Published in the booklet Antfarm Decade to commemorate our first 10 years. Only the statements are shared here. Taking a photo with my phone from the small photos of the work in the catalogue wouldn’t have done it justice. Check out the Roster to see former antfarmers and any available links to their work.
ALLISON BENNER FELTON
33, Richmond, Virginia
July 1993-August 1994
It was in high school that I first fell in love with photography. I found solace in a class with a bubbly teacher and a dark-room. It was my escape. It was how I could hide on a bad hair day (it was 1984 there were many!). I could hide behind a camera but still be part of the world around me. I could cope with the stress of being the new kid in a huge school. I could create without having to display my work on an easel in the middle of the classroom. I was in love.
Years later, I ignored my first love. I fancied myself a painter and found that as one of the few female founders of Antfarm, I was easily intimidated by my male colleagues. My small, simple, colorful paintings seemed to pale in comparison to the sparks of steel, buzzing of saws, and gigantic paintings that surrounded me. I put painting aside and returned to my faithful friend, the camera.
Because of my experiences at Antfarm I learned to critique my work more objectively, to demand more of myself as an artist, and to be more selective of what I produce.
Antfarm remains one of the most memorable chapters of my life.
32, Raleigh, North Carolina
July 1993-December 1994
I graduated from NCSU School of Design in May of 1993 and went on with the original “farmers” to start Ant Farm that following sum. mer. My Ant Farm time, as for most, was a transitional period. It was the first time without school as a priority and many bills to pay. I struggled to make art for the sake of making art. There is still a drawer full of unfinished work in my flat file.
I now admire (not that I didn’t then) the many artists and craftspeople who have wandered in and out of Ant Farm–those folks who have given up a steady paycheck and taken risks to do what their souls deem vital and necessary.
After leaving Ant Farm at the end of 1994, I moved to New York for a couple of years. Then went to the opposite extreme of driving across the US only to end up in a podunk town in Washington state. It was there that I had a connection and started pursuing commercial art. I had no idea that people actually bought “art” because of decorating trends. It was something I swore I would never do, but working with art directors provided me with the structure and deadlines I had been missing since graduation. A few more detours and I ended up back in Raleigh. I now work at the North Carolina Museum of Art in the exhibition design department, a job that finally combines my design education and all the other random jobs I have had.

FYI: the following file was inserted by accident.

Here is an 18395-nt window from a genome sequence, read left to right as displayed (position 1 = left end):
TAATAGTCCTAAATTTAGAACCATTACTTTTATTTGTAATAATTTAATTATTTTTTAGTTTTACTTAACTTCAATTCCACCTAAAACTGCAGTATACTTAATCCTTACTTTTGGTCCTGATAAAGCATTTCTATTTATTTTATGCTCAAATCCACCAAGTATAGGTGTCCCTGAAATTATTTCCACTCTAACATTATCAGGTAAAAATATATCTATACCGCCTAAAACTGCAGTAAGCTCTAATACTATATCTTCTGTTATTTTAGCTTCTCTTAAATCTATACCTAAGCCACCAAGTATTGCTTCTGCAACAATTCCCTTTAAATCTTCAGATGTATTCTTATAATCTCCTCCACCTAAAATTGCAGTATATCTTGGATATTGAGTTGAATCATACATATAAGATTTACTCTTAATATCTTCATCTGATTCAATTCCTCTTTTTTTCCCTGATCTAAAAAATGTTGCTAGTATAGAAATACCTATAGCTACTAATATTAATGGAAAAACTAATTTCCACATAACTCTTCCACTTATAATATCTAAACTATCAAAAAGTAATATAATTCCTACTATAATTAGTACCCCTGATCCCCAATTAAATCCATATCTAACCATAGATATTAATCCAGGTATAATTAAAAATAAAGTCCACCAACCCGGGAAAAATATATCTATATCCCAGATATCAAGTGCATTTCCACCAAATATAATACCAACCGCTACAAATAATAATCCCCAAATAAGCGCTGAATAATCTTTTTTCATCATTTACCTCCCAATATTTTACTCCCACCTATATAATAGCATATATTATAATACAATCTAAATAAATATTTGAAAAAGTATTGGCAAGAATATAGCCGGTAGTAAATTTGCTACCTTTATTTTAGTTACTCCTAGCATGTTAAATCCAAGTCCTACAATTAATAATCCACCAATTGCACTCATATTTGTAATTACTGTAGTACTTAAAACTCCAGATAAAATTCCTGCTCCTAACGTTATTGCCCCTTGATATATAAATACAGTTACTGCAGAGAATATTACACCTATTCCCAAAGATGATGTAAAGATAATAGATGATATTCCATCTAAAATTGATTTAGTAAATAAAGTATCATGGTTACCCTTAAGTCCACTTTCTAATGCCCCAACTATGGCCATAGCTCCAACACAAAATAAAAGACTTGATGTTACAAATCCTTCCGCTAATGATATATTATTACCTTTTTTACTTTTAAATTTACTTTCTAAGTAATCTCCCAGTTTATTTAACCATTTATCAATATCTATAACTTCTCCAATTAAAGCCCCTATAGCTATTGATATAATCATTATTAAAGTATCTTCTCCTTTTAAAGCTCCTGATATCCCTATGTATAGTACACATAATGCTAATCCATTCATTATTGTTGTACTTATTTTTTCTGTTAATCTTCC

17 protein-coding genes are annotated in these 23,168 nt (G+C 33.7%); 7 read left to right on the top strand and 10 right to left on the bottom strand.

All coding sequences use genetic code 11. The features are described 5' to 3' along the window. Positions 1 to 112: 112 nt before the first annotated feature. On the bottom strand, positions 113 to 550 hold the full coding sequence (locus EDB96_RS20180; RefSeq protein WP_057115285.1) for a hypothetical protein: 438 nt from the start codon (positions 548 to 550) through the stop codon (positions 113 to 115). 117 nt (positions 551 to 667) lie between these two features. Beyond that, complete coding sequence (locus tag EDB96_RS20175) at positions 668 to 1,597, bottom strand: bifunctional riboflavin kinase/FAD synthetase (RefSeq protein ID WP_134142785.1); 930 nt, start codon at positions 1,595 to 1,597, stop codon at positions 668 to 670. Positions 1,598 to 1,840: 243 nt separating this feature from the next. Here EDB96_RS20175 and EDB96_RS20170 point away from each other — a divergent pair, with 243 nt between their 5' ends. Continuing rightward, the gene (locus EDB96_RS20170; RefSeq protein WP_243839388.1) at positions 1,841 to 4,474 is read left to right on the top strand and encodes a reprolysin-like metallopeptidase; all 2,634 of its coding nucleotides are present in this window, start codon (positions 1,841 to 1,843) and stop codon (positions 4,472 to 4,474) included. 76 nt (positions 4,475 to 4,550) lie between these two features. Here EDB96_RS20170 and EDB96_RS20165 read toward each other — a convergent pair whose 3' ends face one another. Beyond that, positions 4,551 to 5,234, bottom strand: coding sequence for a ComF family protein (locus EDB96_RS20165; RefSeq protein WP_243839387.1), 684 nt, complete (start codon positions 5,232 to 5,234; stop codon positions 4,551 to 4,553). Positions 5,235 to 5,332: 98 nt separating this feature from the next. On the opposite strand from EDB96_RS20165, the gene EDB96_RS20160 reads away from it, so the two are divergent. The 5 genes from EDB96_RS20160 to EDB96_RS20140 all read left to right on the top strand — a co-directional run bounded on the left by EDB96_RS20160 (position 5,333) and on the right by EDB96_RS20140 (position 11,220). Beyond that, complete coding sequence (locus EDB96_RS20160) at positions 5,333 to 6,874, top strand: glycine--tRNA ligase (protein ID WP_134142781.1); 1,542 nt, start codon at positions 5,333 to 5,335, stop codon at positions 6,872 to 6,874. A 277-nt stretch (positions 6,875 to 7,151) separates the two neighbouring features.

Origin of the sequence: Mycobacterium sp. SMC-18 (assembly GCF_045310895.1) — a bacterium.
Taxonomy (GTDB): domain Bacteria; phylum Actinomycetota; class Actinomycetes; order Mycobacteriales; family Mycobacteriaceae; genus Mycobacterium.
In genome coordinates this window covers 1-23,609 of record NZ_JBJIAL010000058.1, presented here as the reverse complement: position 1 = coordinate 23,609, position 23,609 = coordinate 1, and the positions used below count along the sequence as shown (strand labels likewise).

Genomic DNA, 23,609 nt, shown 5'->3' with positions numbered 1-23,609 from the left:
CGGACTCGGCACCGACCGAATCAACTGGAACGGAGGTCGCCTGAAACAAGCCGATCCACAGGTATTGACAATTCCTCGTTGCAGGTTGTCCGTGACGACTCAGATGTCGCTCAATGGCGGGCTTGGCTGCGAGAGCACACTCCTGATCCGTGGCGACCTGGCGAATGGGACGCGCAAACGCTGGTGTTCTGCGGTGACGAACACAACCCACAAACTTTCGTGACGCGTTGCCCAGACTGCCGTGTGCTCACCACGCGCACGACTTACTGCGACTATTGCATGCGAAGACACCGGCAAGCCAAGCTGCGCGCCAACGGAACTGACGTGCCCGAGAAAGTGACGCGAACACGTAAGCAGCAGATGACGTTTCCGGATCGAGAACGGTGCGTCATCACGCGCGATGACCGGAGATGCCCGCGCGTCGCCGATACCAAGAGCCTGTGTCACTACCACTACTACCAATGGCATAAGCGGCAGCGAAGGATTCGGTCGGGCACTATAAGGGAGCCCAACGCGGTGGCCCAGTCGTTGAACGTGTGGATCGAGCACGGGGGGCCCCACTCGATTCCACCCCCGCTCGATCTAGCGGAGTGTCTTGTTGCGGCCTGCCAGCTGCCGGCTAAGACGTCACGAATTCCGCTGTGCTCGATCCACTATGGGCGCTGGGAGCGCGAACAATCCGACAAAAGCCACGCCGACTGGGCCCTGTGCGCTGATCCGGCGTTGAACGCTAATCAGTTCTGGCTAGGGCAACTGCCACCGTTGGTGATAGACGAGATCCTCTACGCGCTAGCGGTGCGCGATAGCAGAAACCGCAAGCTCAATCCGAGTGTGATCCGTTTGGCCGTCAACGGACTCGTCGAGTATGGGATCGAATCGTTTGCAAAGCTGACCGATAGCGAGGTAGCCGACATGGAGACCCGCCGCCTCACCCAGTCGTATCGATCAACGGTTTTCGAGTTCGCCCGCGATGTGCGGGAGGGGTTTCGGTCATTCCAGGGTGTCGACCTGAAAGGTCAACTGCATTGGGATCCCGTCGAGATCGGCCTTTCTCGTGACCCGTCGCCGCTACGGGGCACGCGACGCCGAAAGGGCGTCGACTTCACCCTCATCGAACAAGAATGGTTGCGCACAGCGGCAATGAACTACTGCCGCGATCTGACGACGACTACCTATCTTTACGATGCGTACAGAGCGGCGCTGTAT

Ant Farm and its creation was energetic and spirited. I still crave that energy of its conception, the feeling that nothing could stop us.
Life really is about making things and creating spaces. A garden, a room, a dress, a piece of art, a piece of art to match your sofa.
32, Roanoke, Virginia
July 1993-May 1994
I joined the antfarm in the beginning with the intention of doing freelance graphic work and creating a body of work as a painter. I did manage to do a few jobs, but being straight out of college I was mostly just working other part-time jobs to make ends meet. The original $100 rent we paid for our part of the space seemed like an exorbitant amount.
Since leaving the antfarm, I have developed as an artist and teacher, and now run a pottery business in a space that reminds me of the Boylan Heights building in many ways-old hardwood floors, brick and masonry walls, tall ceilings, and more. I have even come back to the idea of an artistic community like we were creating at the antfarm. Over sixty students use my pottery center to create artwork, make friends, and share ideas.
32, Wilmington, North Carolina
July 93-July 94
While at Antfarm in 1993, I struggled to understand and define “art.” What I inevitably found art to be was
“the creative interplay between artist and Spirit within a tangible medium and the resulting evidence, or work, of this interaction.”
From the moment I begin to paint, for example, I am not only initiating and directing the painting process toward a set goal, but I am spontaneously responding to inspiration and to what I see before me. This inspiration, which I can only say comes from the Creative Spirit of God, leads me toward an uncertain goal.
I find this definition of art is one which still feeds me. In the past ten years, however, I have come to see how it applies to the medium of life. For in a creative life, everyday becomes interplay between person and Spirit. We respond to the inspiration of God, and we are led toward an unseen goal. Our very lives become works of art.
My time at Antfarm played a key role in the decision to pursue painting and the general discipline of art-making. I am grateful for the conversations, debates, and friendship I shared with my fellow “farmers.”
The seeds planted a decade ago have born much fruit in my life.